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Mol Cell Biol. 2002 Sep;22(18):6611-26.

Microtubule-dependent subcellular redistribution of the transcriptional coactivator p/CIP.

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1
Cancer Research Laboratories, London Regional Cancer Centre, Ontario, Canada.

Abstract

The transcriptional coactivator p/CIP is a member of a family of nuclear receptor coactivator/steroid receptor coactivator (NCoA/SRC) proteins that mediate the transcriptional activities of nuclear hormone receptors. We have found that p/CIP is predominantly cytoplasmic in a large proportion of cells in various tissues of the developing mouse and in a number of established cell lines. In mouse embryonic fibroblasts, serum deprivation results in the redistribution of p/CIP to the cytoplasmic compartment and stimulation with growth factors or tumor-promoting phorbol esters promotes p/CIP shuttling into the nucleus. Cytoplasmic accumulation of p/CIP is also cell cycle dependent, occurring predominantly during the S and late M phases. Leptomycin B (LMB) treatment results in a marked nuclear accumulation, suggesting that p/CIP undergoes dynamic nuclear export as well as import. We have identified a strong nuclear import signal in the N terminus of p/CIP and two leucine-rich motifs in the C terminus that resemble CRM-1-dependent nuclear export sequences. When fused to green fluorescent protein, the nuclear export sequence region is cytoplasmic and is retained in the nucleus in an LMB-dependent manner. Disruption of the leucine-rich motifs prevents cytoplasmic accumulation. Furthermore, we demonstrate that cytoplasmic p/CIP associates with tubulin and that an intact microtubule network is required for intracellular shuttling of p/CIP. Immunoaffinity purification of p/CIP from nuclear and cytosolic extracts revealed that only nuclear p/CIP complexes possess histone acetyltransferase activity. Collectively, these results suggest that cellular compartmentalization of NCoA/SRC proteins could potentially regulate nuclear hormone receptor-mediated events as well as integrating signals in response to different environmental cues.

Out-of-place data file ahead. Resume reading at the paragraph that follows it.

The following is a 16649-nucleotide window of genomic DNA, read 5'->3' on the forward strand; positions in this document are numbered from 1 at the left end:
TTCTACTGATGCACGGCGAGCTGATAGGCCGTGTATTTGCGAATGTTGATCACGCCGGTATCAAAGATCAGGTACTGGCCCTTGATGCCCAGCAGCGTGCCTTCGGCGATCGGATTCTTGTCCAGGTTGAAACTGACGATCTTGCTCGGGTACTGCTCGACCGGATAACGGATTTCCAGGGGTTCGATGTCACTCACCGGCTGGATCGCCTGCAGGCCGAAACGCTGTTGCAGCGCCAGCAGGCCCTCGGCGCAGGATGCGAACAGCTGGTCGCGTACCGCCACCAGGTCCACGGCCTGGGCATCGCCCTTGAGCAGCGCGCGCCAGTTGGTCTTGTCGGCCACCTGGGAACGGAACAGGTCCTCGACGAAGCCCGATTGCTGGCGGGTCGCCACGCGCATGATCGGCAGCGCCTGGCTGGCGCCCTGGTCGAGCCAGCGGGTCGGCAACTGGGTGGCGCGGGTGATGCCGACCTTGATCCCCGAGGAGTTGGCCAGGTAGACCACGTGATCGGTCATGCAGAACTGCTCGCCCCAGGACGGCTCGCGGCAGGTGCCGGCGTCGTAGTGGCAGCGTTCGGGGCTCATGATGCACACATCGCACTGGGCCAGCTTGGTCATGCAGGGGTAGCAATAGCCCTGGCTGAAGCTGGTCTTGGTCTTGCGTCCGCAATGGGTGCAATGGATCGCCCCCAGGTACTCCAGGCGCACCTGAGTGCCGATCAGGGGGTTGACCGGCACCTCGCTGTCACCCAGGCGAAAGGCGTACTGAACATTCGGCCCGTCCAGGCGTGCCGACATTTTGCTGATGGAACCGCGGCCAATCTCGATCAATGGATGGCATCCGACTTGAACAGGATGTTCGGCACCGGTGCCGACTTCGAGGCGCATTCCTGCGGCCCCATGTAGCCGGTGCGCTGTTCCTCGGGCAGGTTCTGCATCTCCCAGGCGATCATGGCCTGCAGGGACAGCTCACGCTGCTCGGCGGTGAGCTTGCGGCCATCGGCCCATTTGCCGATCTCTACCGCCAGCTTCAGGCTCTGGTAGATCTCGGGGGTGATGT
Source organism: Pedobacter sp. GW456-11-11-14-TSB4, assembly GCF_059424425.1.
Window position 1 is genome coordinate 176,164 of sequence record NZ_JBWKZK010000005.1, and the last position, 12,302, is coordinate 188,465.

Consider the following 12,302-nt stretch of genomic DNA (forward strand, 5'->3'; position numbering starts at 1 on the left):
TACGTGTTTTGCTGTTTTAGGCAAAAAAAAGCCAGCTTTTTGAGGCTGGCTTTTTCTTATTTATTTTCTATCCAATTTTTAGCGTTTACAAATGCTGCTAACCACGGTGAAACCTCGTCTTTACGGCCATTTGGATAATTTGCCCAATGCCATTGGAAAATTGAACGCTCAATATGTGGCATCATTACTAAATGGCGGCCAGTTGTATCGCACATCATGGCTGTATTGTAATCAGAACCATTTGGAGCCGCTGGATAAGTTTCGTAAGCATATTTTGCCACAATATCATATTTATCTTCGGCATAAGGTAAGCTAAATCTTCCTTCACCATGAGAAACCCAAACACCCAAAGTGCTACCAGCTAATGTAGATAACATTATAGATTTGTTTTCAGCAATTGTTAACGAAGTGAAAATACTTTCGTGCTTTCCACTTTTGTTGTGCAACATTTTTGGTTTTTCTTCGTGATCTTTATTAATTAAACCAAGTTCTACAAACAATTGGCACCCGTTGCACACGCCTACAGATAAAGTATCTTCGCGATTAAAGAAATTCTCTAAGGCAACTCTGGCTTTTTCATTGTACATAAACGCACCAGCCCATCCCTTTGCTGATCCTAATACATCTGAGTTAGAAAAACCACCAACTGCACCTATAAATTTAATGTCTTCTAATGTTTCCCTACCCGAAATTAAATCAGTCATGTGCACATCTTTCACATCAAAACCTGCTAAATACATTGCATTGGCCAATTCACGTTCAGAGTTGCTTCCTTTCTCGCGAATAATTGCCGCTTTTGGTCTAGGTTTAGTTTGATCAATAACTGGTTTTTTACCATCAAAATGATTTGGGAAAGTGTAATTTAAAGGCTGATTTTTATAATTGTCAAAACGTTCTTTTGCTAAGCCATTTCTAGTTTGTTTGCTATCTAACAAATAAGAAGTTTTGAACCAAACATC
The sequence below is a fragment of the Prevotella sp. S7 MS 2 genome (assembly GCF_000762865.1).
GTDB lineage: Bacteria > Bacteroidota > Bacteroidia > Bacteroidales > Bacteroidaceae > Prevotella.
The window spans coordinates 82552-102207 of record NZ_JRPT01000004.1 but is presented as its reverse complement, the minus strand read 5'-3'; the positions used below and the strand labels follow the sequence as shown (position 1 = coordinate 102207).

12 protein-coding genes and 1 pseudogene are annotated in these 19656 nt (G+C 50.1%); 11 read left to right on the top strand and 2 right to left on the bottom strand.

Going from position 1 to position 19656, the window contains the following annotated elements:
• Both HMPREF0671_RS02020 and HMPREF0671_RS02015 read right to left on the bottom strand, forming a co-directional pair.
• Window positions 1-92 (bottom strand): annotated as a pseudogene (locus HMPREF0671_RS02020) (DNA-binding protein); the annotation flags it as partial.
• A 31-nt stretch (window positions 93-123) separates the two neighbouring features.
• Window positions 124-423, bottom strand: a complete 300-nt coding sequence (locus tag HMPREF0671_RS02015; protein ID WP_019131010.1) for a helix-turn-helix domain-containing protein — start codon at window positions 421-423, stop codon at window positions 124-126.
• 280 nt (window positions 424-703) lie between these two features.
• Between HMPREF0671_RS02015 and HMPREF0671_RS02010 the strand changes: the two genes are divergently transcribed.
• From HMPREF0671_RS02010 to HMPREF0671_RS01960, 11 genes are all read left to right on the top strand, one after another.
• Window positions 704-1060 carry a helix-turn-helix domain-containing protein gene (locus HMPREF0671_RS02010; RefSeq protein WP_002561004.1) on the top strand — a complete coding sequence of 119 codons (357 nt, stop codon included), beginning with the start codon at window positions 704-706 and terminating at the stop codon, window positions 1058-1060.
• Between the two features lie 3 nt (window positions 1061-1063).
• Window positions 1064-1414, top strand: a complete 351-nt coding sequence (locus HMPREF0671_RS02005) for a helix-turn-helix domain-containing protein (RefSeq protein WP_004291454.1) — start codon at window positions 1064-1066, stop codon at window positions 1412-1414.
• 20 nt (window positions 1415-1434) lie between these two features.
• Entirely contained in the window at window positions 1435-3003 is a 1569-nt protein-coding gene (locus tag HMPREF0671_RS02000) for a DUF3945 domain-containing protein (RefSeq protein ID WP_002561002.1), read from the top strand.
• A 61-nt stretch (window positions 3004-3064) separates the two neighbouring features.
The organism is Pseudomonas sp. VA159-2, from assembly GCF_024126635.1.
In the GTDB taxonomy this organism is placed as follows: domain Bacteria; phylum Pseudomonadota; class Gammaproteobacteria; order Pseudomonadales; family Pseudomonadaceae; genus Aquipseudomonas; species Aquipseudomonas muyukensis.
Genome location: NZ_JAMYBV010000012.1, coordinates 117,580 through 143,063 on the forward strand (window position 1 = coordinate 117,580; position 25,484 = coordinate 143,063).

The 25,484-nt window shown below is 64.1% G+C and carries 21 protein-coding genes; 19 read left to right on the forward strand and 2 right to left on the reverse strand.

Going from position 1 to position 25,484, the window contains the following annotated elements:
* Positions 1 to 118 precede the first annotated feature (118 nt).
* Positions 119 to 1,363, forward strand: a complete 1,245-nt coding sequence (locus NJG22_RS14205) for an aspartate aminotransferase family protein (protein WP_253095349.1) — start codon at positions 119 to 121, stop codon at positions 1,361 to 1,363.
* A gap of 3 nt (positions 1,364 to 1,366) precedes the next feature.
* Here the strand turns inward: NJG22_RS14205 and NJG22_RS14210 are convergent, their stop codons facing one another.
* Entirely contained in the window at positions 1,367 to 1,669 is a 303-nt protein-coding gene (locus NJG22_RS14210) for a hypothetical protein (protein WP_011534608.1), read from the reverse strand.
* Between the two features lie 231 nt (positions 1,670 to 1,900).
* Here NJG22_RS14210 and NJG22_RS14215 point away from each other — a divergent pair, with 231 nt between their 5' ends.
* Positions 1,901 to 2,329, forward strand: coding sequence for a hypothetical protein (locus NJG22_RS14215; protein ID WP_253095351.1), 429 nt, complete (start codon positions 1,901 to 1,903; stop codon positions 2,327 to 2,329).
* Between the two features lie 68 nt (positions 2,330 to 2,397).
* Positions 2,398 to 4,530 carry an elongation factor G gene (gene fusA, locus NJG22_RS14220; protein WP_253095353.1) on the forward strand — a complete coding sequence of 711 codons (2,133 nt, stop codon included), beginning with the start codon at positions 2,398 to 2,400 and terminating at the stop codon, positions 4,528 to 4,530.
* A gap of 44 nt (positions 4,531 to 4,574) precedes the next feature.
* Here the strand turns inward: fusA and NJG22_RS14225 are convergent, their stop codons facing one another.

PMID:
12192059
PMCID:
PMC135647
[Indexed for MEDLINE]
Free PMC Article
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